As the Olympic torch is being passed to emerging economies, it is time to come up with innovative solutions and appropriate cost controls to finance the games.
To avoid cost overruns, the Republic of Korea is hosting the 2018 Winter Games in Pyeongchang, one of the smallest cities to host the Olympics since the Winter Games in Lillehammer, Norway, in 1994. Nevertheless, the ROK is expected to have spent $13 billion on the Games; nearly double the $7 billion originally projected, which has again ignited public debate about Olympic Games cost overruns.
In 2022, Beijing will co-host the Winter Olympics and become the first city to host both the Winter Games and the Summer Games, having hosted the Summer Olympics in 2008. Can the costs be contained?
Hefty price tags and cost overruns have become all too common for the Olympic Games. The $15 billion spent on the London 2012 Summer Olympics involved a cost overrun of 76 percent, and the $22 billion Sochi Winter Olympics included a cost overrun of 289 percent. The costs of the 2016 Summer Olympics in Brazil were projected to be $10 billion, yet reportedly doubled amid economic, political and security challenges.
Moreover, the Olympic building frenzy has left too many cities with decaying stadiums and empty transit systems, as evidenced by Athens's dilapidated venues and $11 billion debt that partly contributed to Greece's sovereign debt crisis; and the recession that Nagano, Japan, suffered after hosting the 1998 Winter Olympics.
Nevertheless, there are positive examples as well. The Los Angeles 1984 Summer Olympics showed that budget awareness can generate actual profit. Only a few hosts of the Summer Games, including Beijing in 2008, have managed to keep cost overruns reasonable.
The estimated budget for the Beijing 2022 Winter Olympics is $3.9 billion, less than one-tenth of the money spent on the 2008 Summer Olympics. That illustrates the new objectives.
Cost control is the first economic precondition for Olympic success. In 1984, the Los Angeles Summer Olympics committee rejected the idea of new sporting structures and focused on modifying and upgrading existing venues. Other success stories involve new structures that have been repurposed after the Olympics.
The second precondition is environmental sustainability. In 2014, the International Olympic Committee introduced the Olympic Agenda 2020, which promotes sustainability and cost control to contain economic and environmental damage. The quest for sustainability requires new competition venues to be built with renewable technologies, as well as energy saving and environment friendly materials.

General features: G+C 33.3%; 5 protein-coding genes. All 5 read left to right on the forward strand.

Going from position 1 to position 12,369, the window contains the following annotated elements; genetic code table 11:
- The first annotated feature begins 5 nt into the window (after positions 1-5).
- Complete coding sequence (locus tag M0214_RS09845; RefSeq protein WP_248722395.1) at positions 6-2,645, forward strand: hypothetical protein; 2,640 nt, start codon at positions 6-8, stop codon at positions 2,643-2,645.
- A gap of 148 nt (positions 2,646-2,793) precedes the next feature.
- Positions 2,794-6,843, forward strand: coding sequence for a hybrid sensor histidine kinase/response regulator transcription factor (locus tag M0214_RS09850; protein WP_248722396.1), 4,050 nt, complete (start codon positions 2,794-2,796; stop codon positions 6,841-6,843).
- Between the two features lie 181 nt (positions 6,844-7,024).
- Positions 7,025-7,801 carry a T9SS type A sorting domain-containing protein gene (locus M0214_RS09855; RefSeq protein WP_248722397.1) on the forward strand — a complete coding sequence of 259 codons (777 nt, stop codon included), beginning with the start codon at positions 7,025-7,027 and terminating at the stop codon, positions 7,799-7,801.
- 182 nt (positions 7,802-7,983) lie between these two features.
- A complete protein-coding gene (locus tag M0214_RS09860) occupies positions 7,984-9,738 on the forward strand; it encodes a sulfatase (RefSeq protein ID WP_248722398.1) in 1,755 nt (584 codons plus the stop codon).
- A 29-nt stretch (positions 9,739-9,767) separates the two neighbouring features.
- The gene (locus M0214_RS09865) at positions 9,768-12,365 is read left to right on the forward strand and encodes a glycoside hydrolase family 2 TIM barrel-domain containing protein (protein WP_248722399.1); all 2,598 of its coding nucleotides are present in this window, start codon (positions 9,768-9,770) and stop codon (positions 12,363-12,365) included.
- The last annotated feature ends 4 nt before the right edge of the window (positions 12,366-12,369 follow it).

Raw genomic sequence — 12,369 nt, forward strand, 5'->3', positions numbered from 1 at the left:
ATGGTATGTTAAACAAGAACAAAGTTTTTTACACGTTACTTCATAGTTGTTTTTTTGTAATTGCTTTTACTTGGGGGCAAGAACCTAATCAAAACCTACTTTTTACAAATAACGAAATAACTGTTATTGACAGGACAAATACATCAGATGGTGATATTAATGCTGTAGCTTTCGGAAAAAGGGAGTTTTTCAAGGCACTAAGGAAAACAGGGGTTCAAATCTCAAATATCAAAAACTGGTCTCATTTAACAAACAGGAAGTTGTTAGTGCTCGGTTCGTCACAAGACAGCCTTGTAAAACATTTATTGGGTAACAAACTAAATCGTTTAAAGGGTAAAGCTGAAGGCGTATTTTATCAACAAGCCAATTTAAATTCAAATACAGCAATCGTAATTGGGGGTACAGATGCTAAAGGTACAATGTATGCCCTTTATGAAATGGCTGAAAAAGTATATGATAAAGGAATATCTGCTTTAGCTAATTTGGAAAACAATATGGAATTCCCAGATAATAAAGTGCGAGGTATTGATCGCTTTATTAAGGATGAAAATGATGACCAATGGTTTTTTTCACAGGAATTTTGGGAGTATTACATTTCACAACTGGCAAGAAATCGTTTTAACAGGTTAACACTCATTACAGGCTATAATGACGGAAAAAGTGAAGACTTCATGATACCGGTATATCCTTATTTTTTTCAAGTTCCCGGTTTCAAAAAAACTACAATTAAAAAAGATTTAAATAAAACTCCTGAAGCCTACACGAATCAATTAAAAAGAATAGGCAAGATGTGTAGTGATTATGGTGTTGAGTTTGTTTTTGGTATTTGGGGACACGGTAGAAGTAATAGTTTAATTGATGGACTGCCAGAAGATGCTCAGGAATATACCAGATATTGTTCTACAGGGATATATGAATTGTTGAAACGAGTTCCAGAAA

The third precondition rests on successful media deals to finance the games. In 1984, the Los Angeles Olympics sought to make the games a TV event; an objective that was supported by holding the events in more than 40 venues in the metro region. The continuity across very different locations helped to foster Olympic branding.
Fourth, to promote the sports economy, China is rolling out a national campaign to encourage 300 million people to participate in winter sports by 2022. The venues will be distributed among three zones which will foster winter sports in and around Beijing after the Olympics. If successful, this would be an important investment in public health and human capital.
Fifth, the Olympics can provide critical "seed funding" to local tourism in need of sustained investment. Even though the Summer Olympics in Brazil suffered from cost overruns, it did attract a record 6.6 million international tourists. To avoid wasting resources, local governments and property developers should consider a sustained focus on local tourism and infrastructure, accommodation and environmental protection.
The final precondition involves a lasting legacy. Under a 1979 agreement, 40 percent of the surplus created by the 1984 Los Angeles Olympics stayed in Southern California. As the surplus amounted to $233 million, the local share was $93 million. Thanks to the great seed fund for the future, the LA84 Foundation has awarded more than $230 million in grants to youth organizations since 1984.
In the future, there are three probable scenarios for the Olympic Games: The dead-end scenario in which the Summer and Winter Olympics continue as before in which case the historical pattern of soaring costs and cost overruns is likely to contribute to major economic losses, widening social divides and environmental damage; the cost-control scenario where successful planning, rigorous cost-control and the repurposing of the Olympic facilities prevents the host cities running up huge debts; and the regional scenario where the games would be held in multiple countries.
Despite its best intentions, Pyeongchang 2018 has failed to achieve cost-control, while Beijing 2022 seeks success in this endeavor. The regional scenario could be the way forward in the future, especially for emerging economies. Today, Olympics take place in several cities but one country. Why not organize the games in multiple cities across borders? If countries seek scale economies through regional trade agreements, why couldn't they celebrate sports regionally as well?
It is not the size of the stadium that matters but the daring of our dreams in our quest for excellence.
The author, Dan Steinbock is the founder of Difference Group and has served as research director at the India, China and America Institute (USA) and visiting fellow at the Shanghai Institutes for International Studies (China) and the EU Center (Singapore).